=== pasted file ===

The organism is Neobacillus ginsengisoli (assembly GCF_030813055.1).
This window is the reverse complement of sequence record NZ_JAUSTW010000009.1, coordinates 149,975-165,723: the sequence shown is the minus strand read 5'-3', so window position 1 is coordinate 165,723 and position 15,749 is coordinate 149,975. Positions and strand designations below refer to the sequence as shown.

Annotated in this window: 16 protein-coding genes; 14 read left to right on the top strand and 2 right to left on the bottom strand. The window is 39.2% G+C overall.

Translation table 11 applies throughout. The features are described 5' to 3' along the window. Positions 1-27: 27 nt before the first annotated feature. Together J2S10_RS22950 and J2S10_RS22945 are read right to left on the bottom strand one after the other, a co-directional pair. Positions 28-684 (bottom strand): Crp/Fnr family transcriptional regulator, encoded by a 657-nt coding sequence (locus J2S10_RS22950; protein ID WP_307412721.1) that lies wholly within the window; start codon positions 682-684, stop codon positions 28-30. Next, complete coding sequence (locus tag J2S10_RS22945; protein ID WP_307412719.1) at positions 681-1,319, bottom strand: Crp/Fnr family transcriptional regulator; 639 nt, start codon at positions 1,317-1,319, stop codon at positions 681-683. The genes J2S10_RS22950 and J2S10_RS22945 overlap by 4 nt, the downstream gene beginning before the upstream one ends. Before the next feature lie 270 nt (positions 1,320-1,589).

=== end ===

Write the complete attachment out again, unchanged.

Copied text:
The organism is Neobacillus ginsengisoli (assembly GCF_030813055.1).
This window is the reverse complement of sequence record NZ_JAUSTW010000009.1, coordinates 149,975-165,723: the sequence shown is the minus strand read 5'-3', so window position 1 is coordinate 165,723 and position 15,749 is coordinate 149,975. Positions and strand designations below refer to the sequence as shown.

Annotated in this window: 16 protein-coding genes; 14 read left to right on the top strand and 2 right to left on the bottom strand. The window is 39.2% G+C overall.

Translation table 11 applies throughout. The features are described 5' to 3' along the window. Positions 1-27: 27 nt before the first annotated feature. Together J2S10_RS22950 and J2S10_RS22945 are read right to left on the bottom strand one after the other, a co-directional pair. Positions 28-684 (bottom strand): Crp/Fnr family transcriptional regulator, encoded by a 657-nt coding sequence (locus J2S10_RS22950; protein ID WP_307412721.1) that lies wholly within the window; start codon positions 682-684, stop codon positions 28-30. Next, complete coding sequence (locus tag J2S10_RS22945; protein ID WP_307412719.1) at positions 681-1,319, bottom strand: Crp/Fnr family transcriptional regulator; 639 nt, start codon at positions 1,317-1,319, stop codon at positions 681-683. The genes J2S10_RS22950 and J2S10_RS22945 overlap by 4 nt, the downstream gene beginning before the upstream one ends. Before the next feature lie 270 nt (positions 1,320-1,589).